Like the glaze covering an earthen vessel
are fervent lips with an evil heart.
Glaze can cover and hide what is underneath while giving the appearance of revealing its inner substance. We can see the clay, but the glaze covers over any imperfections and causes the clay to have an alluring shine that it really doesn’t possess itself. In the same way we may use our lips and words to cover over and give the wrong impression of our hearts.
Fervency does not equal sincerity. Some speak fervently with the intention of covering up their evil intent. Others speak fervently to win people over by the power of their personality. It is not speech that measures the sincerity of the heart, nor does speech ultimately reveal the heart. What reveals the heart is the long-term obedience of BOTH words and actions, and that provides the most reliable test. That obedience is not something performed as a duty but one that bears the fruit of the Spirit—love, joy, peace, patience, kindness, goodness, and self-control. This fruit is something that is unmistakable and flows naturally from a regenerate heart.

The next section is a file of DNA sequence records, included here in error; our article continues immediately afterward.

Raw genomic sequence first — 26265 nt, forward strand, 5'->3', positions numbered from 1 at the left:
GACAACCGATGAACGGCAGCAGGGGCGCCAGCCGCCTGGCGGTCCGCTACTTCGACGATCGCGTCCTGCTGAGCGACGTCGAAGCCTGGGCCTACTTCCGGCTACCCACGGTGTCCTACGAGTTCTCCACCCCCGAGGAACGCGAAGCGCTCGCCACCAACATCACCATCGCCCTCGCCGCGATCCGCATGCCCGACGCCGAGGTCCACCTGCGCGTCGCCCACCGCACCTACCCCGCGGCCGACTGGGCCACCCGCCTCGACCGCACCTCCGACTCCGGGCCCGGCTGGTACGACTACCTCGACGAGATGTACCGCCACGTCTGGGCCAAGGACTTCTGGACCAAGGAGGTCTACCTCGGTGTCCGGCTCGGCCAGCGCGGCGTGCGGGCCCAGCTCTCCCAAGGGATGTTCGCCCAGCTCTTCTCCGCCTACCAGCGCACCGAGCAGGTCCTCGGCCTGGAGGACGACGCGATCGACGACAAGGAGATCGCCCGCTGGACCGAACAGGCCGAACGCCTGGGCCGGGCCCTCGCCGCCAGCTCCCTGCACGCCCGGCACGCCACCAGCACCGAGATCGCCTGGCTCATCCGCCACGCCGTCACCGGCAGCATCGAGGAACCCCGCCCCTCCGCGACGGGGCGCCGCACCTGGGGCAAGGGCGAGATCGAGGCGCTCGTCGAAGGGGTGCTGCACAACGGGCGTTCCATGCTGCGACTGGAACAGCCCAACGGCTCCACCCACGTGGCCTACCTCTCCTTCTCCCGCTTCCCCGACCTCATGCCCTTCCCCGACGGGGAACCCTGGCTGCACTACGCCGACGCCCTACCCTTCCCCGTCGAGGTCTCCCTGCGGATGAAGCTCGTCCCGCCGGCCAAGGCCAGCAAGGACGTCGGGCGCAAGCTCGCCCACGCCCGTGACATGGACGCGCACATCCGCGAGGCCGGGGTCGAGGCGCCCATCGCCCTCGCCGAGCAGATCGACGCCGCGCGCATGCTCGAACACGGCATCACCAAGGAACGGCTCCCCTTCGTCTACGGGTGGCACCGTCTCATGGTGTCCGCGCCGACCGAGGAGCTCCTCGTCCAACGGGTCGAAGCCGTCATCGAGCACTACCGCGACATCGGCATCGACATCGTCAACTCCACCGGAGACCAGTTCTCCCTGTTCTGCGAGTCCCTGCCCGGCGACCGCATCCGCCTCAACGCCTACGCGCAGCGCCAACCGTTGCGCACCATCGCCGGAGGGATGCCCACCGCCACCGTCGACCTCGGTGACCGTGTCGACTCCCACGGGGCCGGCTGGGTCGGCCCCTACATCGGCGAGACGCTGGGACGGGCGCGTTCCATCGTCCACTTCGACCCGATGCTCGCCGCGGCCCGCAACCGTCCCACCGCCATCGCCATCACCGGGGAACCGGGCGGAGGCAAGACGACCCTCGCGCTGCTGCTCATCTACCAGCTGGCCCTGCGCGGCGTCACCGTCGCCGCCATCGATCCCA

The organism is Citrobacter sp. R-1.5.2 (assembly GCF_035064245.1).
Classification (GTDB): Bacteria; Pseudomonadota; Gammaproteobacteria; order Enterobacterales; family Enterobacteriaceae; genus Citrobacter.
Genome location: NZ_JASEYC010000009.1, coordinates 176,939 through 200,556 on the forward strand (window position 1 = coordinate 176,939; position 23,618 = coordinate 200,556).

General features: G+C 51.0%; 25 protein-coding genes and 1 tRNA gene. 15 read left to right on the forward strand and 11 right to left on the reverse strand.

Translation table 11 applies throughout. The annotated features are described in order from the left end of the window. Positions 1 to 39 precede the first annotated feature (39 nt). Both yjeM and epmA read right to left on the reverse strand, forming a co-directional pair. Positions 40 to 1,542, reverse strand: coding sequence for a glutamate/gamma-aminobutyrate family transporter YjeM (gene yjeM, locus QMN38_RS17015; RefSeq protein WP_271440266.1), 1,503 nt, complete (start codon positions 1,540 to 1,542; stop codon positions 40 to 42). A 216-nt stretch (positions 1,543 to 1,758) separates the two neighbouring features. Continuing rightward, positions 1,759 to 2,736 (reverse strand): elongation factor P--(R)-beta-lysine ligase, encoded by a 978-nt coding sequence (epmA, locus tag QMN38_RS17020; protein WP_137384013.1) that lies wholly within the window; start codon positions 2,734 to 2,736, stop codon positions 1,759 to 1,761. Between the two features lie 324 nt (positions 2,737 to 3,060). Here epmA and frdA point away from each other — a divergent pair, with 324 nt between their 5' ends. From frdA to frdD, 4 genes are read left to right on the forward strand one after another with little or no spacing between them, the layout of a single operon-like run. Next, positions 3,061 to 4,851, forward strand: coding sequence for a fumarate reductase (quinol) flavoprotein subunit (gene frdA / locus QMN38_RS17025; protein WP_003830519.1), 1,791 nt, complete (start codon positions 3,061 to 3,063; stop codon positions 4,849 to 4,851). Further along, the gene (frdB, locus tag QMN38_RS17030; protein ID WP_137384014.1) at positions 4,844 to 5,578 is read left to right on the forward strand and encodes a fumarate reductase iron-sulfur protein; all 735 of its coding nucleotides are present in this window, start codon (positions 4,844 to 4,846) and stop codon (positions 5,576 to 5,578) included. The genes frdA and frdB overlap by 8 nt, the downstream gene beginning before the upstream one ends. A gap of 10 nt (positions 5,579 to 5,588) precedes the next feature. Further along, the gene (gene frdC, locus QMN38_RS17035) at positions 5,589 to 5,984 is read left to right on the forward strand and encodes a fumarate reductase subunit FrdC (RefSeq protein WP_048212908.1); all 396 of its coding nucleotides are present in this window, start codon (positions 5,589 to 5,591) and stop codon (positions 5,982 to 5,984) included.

Fervency and personality are not necessarily wrong things, but don’t use them to measure sincerity or depth of character. Look at the fruit of a person’s life—the fruit they bear and the fruit of their lives, i.e. the impact on others around them. By doing that, we will not be taken or fooled by a “personality,” no matter how fervent it may be.
© 2021 Tenth Presbyterian Church.
Permissions: You are permitted and encouraged to reproduce and distribute this material in its entirety or in unaltered excerpts, as long as you do not charge a fee. For Internet posting, please use only unaltered excerpts (not the content in its entirety) and provide a hyperlink to this page. Any exceptions to the above must be approved by Tenth Presbyterian Church.
Please include the following statement on any distributed copy: By Pat Canavan. © 2021 Tenth Presbyterian Church. Website: tenth.org